For the last 14 years, as a professor of English in Avila University's College of Liberal Arts and Social Sciences, Stanley Banks has shared with students his love of words and their usage. That love and appreciation for the art of language runs deep, whether it's commonly-used phrases in the everyday American lexicon, or finer prose like creative writing and poetry.
In fact, Banks' love of poetry goes well beyond classroom lectures or seminars. He's a well-respected poet himself, having had four books of his works published over the years, and recently served as editor for a book of poetry by his wife, Janet.
"I just like spreading the word and joy of writing," he said.
As it's turned out, Avila has played a large part in that passion for longer than he ever envisioned, he said. He started his career at the university as an adjunct professor in the spring of 1997, while keeping his full-time job as an English teacher at Paseo High School in Kansas City, Mo. His first semester, he taught just one class, creative writing (poetry).
"It was one of the best times I've had teaching," Banks said. "The students were just thirsty for writing."
He was asked to join the faculty at Avila fulltime the next fall and, though he said it was difficult leaving Paseo, he couldn't pass up the opportunity to teach at the next level.
"You go from teaching six classes of 30 students each per day … going to teaching in college is like going on a working vacation," he said, laughing.
During his tenure at Avila, Banks has taught everything from composition to creative writing to African-American literature – and, enjoyed every minute of it.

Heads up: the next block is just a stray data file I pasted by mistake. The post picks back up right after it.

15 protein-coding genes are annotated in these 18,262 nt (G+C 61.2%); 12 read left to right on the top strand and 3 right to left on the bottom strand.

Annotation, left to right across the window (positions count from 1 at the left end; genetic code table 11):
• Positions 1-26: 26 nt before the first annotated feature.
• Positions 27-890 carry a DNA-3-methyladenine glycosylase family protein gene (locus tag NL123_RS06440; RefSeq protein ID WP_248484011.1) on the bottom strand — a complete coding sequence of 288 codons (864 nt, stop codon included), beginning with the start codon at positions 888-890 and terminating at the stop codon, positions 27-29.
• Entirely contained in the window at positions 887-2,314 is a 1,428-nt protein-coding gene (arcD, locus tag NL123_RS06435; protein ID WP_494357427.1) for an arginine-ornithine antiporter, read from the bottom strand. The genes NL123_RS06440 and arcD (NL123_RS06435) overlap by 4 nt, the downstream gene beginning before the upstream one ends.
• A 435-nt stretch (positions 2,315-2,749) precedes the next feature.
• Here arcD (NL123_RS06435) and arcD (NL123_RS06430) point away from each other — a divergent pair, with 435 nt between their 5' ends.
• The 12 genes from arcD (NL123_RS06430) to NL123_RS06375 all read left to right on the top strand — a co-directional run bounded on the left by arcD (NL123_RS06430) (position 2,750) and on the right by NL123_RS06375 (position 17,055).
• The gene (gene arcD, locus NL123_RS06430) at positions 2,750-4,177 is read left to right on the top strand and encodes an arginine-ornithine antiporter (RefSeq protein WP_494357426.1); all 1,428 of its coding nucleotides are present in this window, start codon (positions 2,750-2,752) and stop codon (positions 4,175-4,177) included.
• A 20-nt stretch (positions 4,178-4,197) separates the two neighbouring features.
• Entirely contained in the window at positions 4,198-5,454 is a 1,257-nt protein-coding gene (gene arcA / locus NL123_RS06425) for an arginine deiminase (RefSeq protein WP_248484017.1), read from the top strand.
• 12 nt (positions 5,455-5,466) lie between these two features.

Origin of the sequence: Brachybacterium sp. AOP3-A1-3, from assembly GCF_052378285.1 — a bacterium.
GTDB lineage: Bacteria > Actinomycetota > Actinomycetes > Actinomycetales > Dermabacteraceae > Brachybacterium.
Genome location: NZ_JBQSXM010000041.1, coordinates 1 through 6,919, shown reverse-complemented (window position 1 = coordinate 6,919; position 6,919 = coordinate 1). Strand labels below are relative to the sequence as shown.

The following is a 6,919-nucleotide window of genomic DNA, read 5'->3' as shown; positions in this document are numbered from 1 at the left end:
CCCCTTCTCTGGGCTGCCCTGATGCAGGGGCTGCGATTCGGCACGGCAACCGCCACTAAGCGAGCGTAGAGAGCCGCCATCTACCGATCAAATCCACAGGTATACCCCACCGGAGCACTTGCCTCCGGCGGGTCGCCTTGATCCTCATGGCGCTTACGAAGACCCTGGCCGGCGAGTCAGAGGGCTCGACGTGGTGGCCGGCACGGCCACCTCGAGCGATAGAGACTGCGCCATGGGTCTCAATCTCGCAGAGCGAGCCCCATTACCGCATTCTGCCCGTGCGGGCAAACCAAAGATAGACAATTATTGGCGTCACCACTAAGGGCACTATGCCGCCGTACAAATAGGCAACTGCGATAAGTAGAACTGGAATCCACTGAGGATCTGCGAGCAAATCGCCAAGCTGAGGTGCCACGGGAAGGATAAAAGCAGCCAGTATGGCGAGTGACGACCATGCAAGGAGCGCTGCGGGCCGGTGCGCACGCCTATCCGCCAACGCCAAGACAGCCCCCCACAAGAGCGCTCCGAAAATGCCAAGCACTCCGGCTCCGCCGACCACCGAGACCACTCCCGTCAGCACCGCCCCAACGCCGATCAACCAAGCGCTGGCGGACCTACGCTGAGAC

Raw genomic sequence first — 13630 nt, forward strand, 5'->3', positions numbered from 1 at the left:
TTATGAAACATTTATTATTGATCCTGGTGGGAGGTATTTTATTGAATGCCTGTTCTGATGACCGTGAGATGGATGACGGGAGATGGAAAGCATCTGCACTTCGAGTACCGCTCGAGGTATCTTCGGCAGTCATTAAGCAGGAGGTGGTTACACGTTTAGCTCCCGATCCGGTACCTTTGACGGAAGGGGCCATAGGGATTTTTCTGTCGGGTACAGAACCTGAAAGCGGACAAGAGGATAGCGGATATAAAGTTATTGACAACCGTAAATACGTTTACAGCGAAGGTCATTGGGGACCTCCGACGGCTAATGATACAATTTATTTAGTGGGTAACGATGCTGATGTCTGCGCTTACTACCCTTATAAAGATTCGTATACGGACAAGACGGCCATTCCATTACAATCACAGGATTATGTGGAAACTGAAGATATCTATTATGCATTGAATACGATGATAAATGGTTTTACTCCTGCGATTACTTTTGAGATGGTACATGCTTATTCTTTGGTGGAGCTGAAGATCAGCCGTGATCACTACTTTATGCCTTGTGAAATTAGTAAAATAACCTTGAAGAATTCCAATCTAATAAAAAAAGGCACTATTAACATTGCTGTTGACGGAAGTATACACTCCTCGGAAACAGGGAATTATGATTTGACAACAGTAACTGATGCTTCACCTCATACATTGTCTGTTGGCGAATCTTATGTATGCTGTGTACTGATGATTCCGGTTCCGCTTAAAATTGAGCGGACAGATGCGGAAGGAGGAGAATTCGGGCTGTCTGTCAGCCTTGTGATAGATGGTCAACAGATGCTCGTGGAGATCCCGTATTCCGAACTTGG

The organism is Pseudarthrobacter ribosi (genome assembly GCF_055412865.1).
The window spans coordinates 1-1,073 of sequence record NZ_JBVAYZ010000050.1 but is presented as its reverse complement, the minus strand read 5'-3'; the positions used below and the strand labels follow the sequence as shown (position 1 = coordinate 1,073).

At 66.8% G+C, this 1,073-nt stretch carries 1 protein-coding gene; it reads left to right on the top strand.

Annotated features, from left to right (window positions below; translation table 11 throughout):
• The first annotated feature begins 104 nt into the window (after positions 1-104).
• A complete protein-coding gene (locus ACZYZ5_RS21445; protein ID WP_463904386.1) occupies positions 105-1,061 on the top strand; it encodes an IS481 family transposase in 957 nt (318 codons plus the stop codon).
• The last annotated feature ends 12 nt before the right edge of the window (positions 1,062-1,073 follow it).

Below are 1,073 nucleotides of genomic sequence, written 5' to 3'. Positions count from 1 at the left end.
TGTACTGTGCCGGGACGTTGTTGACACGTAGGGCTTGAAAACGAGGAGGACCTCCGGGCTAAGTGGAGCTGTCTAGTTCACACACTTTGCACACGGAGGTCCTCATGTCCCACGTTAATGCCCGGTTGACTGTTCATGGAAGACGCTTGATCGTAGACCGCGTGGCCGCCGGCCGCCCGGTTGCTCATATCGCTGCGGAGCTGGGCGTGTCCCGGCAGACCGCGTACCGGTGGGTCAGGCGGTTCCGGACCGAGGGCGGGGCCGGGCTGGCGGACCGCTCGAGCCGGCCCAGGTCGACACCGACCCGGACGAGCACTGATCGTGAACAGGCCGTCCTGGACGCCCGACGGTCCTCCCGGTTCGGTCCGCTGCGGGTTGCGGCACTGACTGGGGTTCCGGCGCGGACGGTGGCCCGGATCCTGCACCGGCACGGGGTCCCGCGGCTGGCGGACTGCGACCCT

"I'm like the Knute Rockne … or, what's the name of the old Green Bay Packers coach? (Vince Lombardi)," he said. "I like to give the motivational speech.
"I can't believe I've been here this long, but … Sr. Marie (Harris, Avila's provost) is just incredible. She encourages me to try different things."
It's also allowed Banks the time to pursue his passion for writing poetry, which got started long before he arrived. One of his early works, a book of poems entitled, "Coming from a Funky Time and Place," won him a $20,000 National Endowment for the Arts Fellowship/Grant in 1989. Before that, he won the Langston Hughes Prize for Poetry, in 1981.
He said he's traveled the state of Missouri talking about and reading poetry to schoolchildren, be it in small, rural areas or big cities like St. Louis. Those efforts, along with his deep body of work, have put Banks in the running for Poet Laureate of Missouri, an honor which was established just a couple years ago. Walter Bargen, a renowned poet from Ashland, Mo., was appointed the state's first poet laureate in January of 2008. David Clewell, who teaches at Webster University in St. Louis, is the current Poet Laureate of Missouri. His successor will be appointed in January, 2012.
"I've been told I'm on the short list," Banks said. "You can ask Clewell and Bargen … nobody has traveled the state as much as me."
Of course, Banks is hoping he'll get the designation come January. Until then, he'll just continue encouraging his students – and, anyone who will listen – to stop with their busy, bustling lives and take the time to really listen and enjoy something as beautiful as the written word.
"We don't smell the roses now," Banks said. "We just step on them and keep right on walking." AU
Media Contact: Bob Luder, 816.501.2434